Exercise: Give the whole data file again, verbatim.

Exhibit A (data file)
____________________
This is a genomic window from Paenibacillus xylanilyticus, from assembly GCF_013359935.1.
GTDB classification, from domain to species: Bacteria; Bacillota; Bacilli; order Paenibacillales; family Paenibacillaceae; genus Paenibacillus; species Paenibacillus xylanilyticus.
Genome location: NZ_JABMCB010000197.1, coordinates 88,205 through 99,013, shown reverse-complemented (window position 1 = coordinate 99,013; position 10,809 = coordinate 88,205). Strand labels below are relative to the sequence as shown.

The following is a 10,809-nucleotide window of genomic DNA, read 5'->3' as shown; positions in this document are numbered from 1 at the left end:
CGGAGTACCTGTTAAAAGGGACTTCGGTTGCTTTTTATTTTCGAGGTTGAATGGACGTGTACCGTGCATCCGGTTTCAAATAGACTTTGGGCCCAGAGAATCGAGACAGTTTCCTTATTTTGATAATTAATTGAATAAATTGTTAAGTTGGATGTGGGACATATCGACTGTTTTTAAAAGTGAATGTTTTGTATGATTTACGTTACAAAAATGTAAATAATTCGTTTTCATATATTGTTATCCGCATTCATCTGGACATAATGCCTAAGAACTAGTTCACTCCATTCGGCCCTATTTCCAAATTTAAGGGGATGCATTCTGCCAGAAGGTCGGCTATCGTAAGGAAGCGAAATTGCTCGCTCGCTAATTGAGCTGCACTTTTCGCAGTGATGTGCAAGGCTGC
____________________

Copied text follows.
This is a genomic window from Paenibacillus xylanilyticus, from assembly GCF_013359935.1.
GTDB classification, from domain to species: Bacteria; Bacillota; Bacilli; order Paenibacillales; family Paenibacillaceae; genus Paenibacillus; species Paenibacillus xylanilyticus.
Genome location: NZ_JABMCB010000197.1, coordinates 88,205 through 99,013, shown reverse-complemented (window position 1 = coordinate 99,013; position 10,809 = coordinate 88,205). Strand labels below are relative to the sequence as shown.

The following is a 10,809-nucleotide window of genomic DNA, read 5'->3' as shown; positions in this document are numbered from 1 at the left end:
CGGAGTACCTGTTAAAAGGGACTTCGGTTGCTTTTTATTTTCGAGGTTGAATGGACGTGTACCGTGCATCCGGTTTCAAATAGACTTTGGGCCCAGAGAATCGAGACAGTTTCCTTATTTTGATAATTAATTGAATAAATTGTTAAGTTGGATGTGGGACATATCGACTGTTTTTAAAAGTGAATGTTTTGTATGATTTACGTTACAAAAATGTAAATAATTCGTTTTCATATATTGTTATCCGCATTCATCTGGACATAATGCCTAAGAACTAGTTCACTCCATTCGGCCCTATTTCCAAATTTAAGGGGATGCATTCTGCCAGAAGGTCGGCTATCGTAAGGAAGCGAAATTGCTCGCTCGCTAATTGAGCTGCACTTTTCGCAGTGATGTGCAAGGCTGC